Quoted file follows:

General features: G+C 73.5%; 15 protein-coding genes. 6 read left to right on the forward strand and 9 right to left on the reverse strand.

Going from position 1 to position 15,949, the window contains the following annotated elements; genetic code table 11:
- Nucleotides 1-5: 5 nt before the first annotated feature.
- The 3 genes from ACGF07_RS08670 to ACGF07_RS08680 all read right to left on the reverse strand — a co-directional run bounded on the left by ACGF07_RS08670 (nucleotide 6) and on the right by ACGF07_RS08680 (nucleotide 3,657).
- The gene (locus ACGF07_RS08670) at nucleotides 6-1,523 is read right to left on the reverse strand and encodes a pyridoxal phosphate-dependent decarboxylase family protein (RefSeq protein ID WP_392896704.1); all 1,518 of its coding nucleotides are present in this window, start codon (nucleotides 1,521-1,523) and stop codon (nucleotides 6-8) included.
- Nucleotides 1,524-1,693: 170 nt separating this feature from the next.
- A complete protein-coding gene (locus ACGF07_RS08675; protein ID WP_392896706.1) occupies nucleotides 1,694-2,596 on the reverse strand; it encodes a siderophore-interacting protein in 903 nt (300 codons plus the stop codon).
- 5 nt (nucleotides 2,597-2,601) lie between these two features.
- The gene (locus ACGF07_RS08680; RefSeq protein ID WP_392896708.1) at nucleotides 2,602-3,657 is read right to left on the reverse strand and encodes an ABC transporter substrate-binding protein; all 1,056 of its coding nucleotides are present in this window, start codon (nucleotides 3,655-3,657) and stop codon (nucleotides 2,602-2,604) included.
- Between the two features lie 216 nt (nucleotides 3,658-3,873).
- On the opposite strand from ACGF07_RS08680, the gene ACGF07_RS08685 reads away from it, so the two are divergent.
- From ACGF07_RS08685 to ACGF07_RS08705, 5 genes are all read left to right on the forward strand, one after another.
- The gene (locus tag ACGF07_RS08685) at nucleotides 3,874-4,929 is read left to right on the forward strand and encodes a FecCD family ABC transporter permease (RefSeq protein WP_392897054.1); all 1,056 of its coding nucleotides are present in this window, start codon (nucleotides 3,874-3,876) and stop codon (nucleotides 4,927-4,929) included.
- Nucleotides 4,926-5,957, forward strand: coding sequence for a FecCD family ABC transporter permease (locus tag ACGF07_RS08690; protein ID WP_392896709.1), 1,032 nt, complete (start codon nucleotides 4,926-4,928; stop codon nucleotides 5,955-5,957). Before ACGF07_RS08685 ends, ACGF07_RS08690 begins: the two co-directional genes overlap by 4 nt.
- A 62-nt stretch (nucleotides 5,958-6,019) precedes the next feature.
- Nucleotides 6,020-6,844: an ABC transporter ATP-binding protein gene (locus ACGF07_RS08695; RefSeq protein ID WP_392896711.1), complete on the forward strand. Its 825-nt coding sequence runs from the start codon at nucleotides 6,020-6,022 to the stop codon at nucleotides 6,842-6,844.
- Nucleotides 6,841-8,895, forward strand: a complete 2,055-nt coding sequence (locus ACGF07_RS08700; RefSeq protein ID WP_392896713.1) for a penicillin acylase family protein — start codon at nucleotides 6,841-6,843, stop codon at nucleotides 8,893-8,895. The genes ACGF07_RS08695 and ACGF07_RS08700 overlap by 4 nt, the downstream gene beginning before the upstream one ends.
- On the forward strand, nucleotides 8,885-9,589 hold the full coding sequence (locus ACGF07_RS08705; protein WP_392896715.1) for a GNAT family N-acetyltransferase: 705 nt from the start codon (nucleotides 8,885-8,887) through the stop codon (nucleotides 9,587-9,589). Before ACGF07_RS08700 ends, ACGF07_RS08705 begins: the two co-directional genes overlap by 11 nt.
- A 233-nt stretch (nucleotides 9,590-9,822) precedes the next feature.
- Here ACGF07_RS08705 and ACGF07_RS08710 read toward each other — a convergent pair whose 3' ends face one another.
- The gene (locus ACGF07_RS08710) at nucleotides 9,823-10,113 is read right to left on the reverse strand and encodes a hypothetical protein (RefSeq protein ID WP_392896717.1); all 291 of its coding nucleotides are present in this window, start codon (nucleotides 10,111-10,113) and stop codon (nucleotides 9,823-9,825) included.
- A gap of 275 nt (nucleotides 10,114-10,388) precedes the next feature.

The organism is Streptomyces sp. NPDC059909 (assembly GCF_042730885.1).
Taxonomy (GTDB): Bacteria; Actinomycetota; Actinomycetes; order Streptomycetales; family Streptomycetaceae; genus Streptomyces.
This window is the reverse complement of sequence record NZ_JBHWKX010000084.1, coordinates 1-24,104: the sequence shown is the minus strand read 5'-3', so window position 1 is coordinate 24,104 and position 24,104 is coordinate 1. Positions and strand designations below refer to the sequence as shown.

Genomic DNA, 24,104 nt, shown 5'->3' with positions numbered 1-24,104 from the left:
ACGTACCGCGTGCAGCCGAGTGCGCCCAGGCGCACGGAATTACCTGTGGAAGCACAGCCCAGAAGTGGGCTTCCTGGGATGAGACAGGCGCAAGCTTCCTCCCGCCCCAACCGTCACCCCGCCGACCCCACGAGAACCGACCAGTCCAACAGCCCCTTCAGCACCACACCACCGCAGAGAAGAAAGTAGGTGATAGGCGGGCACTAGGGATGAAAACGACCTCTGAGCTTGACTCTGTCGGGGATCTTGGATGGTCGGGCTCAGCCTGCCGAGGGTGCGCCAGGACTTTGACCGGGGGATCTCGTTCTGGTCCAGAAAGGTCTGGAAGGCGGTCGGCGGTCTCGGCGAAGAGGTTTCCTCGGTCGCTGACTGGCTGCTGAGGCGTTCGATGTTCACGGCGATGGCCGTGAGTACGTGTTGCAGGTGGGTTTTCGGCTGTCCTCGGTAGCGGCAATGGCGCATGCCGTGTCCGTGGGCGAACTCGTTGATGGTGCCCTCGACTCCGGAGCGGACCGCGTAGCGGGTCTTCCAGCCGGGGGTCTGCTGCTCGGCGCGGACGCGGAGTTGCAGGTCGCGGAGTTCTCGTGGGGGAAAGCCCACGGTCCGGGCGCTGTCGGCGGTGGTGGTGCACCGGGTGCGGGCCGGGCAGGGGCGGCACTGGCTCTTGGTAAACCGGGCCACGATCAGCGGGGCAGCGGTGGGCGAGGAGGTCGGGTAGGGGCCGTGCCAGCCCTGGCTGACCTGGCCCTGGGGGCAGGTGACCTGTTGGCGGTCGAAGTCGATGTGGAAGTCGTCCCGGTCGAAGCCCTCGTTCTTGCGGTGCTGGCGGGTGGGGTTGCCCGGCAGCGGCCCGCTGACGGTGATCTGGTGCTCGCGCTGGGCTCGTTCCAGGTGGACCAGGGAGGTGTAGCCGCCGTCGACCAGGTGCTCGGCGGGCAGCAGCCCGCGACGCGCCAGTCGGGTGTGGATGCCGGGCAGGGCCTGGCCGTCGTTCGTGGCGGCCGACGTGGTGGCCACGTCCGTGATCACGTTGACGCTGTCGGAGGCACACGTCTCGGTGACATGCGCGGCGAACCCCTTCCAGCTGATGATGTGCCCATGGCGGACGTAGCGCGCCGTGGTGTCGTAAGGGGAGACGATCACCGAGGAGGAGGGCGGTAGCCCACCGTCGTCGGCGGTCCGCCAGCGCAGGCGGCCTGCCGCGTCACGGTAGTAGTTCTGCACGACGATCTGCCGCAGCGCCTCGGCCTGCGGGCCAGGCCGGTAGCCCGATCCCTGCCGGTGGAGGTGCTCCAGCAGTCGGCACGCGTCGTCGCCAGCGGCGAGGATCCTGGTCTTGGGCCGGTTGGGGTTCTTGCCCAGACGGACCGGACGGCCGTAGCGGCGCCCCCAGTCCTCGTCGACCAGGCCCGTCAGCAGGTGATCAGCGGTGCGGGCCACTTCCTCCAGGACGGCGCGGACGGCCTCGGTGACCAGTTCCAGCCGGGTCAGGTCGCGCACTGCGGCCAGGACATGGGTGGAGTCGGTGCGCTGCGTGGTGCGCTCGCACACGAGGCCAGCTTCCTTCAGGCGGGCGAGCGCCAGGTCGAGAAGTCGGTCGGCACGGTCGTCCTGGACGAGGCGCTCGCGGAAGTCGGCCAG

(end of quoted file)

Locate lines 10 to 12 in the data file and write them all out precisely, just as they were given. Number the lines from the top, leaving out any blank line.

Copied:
- Between the two features lie 216 nt (nucleotides 3,658-3,873).
- On the opposite strand from ACGF07_RS08680, the gene ACGF07_RS08685 reads away from it, so the two are divergent.
- From ACGF07_RS08685 to ACGF07_RS08705, 5 genes are all read left to right on the forward strand, one after another.